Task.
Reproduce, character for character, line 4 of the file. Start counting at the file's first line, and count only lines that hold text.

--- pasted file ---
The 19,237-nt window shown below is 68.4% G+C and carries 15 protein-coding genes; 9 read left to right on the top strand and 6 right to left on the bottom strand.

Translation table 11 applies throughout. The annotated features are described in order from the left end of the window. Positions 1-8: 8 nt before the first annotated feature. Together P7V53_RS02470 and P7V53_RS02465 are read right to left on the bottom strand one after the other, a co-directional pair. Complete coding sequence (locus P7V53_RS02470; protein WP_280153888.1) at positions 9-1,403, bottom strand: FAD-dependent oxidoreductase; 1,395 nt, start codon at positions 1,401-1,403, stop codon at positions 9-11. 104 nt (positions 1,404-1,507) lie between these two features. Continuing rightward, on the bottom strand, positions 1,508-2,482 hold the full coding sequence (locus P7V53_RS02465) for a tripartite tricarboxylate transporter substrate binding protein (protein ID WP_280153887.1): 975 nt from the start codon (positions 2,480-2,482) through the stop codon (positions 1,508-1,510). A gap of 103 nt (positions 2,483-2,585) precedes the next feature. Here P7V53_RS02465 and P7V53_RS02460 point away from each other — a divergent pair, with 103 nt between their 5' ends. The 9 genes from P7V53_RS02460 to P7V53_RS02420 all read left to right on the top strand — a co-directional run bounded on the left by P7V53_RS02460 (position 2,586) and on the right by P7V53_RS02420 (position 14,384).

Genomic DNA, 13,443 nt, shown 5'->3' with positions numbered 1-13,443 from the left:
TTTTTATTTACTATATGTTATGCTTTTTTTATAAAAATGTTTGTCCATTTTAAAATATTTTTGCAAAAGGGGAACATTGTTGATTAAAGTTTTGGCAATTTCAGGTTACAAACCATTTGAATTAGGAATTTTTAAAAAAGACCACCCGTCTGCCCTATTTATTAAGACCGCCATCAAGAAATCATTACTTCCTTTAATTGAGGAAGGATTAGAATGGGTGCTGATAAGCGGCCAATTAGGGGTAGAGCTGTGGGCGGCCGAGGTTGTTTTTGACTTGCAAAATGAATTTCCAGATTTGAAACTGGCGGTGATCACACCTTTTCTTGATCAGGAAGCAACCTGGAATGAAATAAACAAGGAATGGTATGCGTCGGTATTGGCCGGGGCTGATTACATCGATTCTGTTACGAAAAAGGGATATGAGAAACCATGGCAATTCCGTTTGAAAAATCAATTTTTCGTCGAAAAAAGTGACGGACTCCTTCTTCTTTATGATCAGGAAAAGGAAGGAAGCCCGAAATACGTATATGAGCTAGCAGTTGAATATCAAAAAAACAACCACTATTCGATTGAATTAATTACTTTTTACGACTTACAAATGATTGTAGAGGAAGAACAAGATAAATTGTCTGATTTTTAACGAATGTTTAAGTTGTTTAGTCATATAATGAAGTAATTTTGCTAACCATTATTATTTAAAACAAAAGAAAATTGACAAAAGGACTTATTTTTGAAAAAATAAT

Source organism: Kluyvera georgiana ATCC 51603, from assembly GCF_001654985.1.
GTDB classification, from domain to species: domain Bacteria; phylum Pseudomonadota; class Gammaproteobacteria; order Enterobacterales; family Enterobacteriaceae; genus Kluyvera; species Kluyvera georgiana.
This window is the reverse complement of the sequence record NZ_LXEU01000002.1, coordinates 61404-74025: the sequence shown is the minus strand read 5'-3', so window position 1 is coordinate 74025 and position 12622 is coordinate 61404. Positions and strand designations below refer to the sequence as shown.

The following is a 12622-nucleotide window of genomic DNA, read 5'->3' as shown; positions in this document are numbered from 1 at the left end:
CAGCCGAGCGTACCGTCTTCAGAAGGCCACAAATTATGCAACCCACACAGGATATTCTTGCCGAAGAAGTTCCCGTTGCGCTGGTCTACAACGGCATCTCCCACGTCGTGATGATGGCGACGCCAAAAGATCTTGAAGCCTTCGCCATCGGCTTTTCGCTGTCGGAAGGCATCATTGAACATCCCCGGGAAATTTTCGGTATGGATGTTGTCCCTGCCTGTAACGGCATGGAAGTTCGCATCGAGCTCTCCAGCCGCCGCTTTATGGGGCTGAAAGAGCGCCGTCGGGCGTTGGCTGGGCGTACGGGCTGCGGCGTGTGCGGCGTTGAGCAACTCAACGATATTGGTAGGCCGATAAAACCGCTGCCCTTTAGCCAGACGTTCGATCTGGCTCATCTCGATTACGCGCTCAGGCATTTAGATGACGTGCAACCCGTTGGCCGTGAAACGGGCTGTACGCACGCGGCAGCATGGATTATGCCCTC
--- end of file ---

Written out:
TTTTTATTTACTATATGTTATGCTTTTTTTATAAAAATGTTTGTCCATTTTAAAATATTTTTGCAAAAGGGGAACATTGTTGATTAAAGTTTTGGCAATTTCAGGTTACAAACCATTTGAATTAGGAATTTTTAAAAAAGACCACCCGTCTGCCCTATTTATTAAGACCGCCATCAAGAAATCATTACTTCCTTTAATTGAGGAAGGATTAGAATGGGTGCTGATAAGCGGCCAATTAGGGGTAGAGCTGTGGGCGGCCGAGGTTGTTTTTGACTTGCAAAATGAATTTCCAGATTTGAAACTGGCGGTGATCACACCTTTTCTTGATCAGGAAGCAACCTGGAATGAAATAAACAAGGAATGGTATGCGTCGGTATTGGCCGGGGCTGATTACATCGATTCTGTTACGAAAAAGGGATATGAGAAACCATGGCAATTCCGTTTGAAAAATCAATTTTTCGTCGAAAAAAGTGACGGACTCCTTCTTCTTTATGATCAGGAAAAGGAAGGAAGCCCGAAATACGTATATGAGCTAGCAGTTGAATATCAAAAAAACAACCACTATTCGATTGAATTAATTACTTTTTACGACTTACAAATGATTGTAGAGGAAGAACAAGATAAATTGTCTGATTTTTAACGAATGTTTAAGTTGTTTAGTCATATAATGAAGTAATTTTGCTAACCATTATTATTTAAAACAAAAGAAAATTGACAAAAGGACTTATTTTTGAAAAAATAAT